papers and eventually struck a deal.
Again, GM’s Steve Tomaszewski.
“We’ve come a long way, a long way, from where we started in the process. You know, we sit
down and we know more about people’s families other than just concentrating, on you know, the
industrial odor issues, which is great.”
General Motors agreed to join a new Air Quality Task Force. It’s made up of GM engineers,
environmental officials and people who live near the plants. GM also brought in an odor expert to
train the group to sniff out emissions from the plants’ paint shops. This “odor patrol” then files
reports to a new Web site.
Marci Alling is part of the group.
“They kind of calibrated our noses, that’s about the best way to describe it to kind of get us all
where we are more or less reporting the same levels of odor.”
Alling and her husband have lived near GM factories for 10 years. Often, whether they spend
time in their backyard depends on which way the wind blows. In certain weather conditions,
typically on hot, sticky days, a paint-like smell from the plants drifts through their neighborhood.
They’ve wondered whether the odors are making them sick.
State officials say the odors might be annoying, but recent studies found people who live near the
plants are not at a greater risk of cancer or other illnesses.
GM’s Steve Tomaszewski says the odor patrol will help the automaker better monitor emissions.
“We know we can’t be completely odor free. We strive to do our best. But this information, what
we’ll do is be able to go back and it’s more real time. You’re able to link it to the day and the time,
and we’re able to go back into the process to see what’s happening.”
But environmental groups say General Motors should be doing more to reduce pollution in the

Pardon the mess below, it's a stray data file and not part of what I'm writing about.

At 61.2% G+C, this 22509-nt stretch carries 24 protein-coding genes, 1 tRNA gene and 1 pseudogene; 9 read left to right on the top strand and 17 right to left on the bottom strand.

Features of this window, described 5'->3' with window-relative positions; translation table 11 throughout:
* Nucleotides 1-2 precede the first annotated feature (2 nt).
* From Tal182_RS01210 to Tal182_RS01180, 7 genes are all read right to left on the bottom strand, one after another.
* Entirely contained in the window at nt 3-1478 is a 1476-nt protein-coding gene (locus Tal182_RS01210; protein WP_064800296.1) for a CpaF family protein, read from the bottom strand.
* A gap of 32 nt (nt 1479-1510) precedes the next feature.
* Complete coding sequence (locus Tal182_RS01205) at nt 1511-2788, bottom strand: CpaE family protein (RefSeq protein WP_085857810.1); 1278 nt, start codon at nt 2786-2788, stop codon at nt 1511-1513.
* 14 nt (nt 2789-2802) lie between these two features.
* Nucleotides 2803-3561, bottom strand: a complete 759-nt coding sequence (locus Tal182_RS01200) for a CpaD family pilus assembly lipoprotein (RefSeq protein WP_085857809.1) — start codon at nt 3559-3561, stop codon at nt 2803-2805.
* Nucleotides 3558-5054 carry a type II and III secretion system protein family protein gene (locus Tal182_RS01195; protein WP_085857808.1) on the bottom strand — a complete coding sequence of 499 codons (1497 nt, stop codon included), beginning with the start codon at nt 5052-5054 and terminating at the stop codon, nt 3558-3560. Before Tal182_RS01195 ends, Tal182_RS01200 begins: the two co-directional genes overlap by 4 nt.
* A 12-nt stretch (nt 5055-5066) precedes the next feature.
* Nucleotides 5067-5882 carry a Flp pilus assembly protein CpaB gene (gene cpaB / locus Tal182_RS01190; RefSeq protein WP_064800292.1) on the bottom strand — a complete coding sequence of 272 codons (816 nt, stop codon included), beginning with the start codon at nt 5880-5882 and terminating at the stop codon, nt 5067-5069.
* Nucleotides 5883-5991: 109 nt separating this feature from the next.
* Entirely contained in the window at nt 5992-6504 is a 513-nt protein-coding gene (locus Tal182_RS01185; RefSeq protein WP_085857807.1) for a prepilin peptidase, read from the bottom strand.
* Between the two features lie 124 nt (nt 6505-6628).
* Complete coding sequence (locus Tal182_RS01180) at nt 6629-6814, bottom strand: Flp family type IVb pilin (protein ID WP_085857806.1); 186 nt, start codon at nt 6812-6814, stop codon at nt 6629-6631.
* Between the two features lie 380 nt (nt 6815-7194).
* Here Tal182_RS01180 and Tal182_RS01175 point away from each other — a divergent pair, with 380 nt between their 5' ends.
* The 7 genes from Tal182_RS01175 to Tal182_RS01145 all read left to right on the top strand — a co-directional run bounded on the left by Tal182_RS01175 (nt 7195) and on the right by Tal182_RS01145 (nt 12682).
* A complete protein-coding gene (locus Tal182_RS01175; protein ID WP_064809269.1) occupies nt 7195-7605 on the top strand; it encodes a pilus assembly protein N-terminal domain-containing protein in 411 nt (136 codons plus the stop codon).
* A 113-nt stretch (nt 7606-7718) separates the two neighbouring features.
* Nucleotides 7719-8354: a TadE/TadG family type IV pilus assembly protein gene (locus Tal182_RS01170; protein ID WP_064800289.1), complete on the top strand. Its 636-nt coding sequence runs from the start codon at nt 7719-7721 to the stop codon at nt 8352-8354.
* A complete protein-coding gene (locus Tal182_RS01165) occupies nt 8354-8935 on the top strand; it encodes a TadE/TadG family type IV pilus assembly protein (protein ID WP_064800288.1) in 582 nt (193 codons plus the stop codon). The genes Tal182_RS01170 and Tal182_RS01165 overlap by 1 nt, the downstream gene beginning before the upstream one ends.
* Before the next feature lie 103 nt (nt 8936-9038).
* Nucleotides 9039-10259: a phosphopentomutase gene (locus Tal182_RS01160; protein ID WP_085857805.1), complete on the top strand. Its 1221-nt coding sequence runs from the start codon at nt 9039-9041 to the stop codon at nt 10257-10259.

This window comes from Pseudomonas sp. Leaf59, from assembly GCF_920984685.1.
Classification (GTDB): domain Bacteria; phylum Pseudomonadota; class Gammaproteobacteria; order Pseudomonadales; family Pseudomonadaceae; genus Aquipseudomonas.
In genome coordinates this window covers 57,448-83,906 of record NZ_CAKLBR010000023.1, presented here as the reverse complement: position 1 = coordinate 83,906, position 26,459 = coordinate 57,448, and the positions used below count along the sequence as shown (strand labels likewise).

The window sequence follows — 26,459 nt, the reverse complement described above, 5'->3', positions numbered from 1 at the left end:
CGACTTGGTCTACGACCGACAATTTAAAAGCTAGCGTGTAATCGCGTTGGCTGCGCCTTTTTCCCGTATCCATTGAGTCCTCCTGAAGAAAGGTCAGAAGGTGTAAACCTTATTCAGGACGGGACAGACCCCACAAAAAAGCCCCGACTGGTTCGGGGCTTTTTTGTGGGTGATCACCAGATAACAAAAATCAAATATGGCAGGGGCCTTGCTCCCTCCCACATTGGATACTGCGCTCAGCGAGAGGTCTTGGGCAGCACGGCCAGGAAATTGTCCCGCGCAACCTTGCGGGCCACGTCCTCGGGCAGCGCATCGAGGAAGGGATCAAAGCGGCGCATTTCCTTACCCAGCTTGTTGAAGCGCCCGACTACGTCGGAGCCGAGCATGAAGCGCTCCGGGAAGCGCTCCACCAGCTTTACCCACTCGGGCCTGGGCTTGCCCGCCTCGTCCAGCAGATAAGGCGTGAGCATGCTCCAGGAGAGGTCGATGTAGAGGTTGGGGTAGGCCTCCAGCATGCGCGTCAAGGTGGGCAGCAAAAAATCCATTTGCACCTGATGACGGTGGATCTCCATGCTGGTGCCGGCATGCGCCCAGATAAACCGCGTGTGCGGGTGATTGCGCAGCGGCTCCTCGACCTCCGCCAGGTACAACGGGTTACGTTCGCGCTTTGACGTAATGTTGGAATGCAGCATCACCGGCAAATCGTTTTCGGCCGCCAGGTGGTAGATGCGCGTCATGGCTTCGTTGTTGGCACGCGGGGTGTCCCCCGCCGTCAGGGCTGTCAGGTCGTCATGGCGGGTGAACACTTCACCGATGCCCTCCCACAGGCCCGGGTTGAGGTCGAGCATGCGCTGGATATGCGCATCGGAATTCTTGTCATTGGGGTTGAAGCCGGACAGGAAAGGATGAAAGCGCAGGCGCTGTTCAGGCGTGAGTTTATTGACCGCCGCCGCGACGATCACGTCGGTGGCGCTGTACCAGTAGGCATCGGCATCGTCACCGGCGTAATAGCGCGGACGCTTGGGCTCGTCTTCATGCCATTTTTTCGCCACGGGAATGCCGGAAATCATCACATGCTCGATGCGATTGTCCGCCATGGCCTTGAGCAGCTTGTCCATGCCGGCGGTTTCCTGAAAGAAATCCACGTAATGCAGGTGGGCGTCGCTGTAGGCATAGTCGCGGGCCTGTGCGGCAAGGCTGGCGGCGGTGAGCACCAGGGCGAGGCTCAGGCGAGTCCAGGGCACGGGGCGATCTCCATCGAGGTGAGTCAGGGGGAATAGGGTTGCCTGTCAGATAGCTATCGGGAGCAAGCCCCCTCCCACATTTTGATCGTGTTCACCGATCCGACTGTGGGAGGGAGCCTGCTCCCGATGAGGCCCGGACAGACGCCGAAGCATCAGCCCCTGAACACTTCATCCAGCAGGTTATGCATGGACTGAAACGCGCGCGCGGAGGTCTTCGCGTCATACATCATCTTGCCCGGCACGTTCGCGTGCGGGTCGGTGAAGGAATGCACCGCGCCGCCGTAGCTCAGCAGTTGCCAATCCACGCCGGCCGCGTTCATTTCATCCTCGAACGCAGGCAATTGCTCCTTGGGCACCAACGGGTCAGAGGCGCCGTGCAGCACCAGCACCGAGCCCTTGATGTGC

first place, instead of tracking emissions after they become a problem.
James Clift of the Michigan Environmental Council says technology is available to make the
painting process cleaner. But he claims GM isn’t using it.
“If what you need is pollution control equipment and it’s not there, the odors may continue. We
might know better what they are, but if the permit doesn’t require them, it doesn’t matter. Now,
the department always has the ability to bring what they call an odor violation against General
Motors. In my mind, they’ve received lots of complaints over the years, but the DEQ has never
acted and actually issued a violation on odors.”
But the Michigan Department of Environmental Quality says it has issued odor violations against
General Motors. GM was ordered to raise its smokestacks in Lansing a couple of years ago
because of a violation. And GM says it recently spent 4-million-dollars on new painting
technology that greatly cuts down on pollution.
Now, General Motors is counting on its neighbors and their noses to help the company improve
air quality near its factories. GM says the project could lead to better pollution controls at plants
throughout the country, including more than 40 in the Great Lakes region.
For the Great Lakes Radio Consortium, I’m Erin Toner.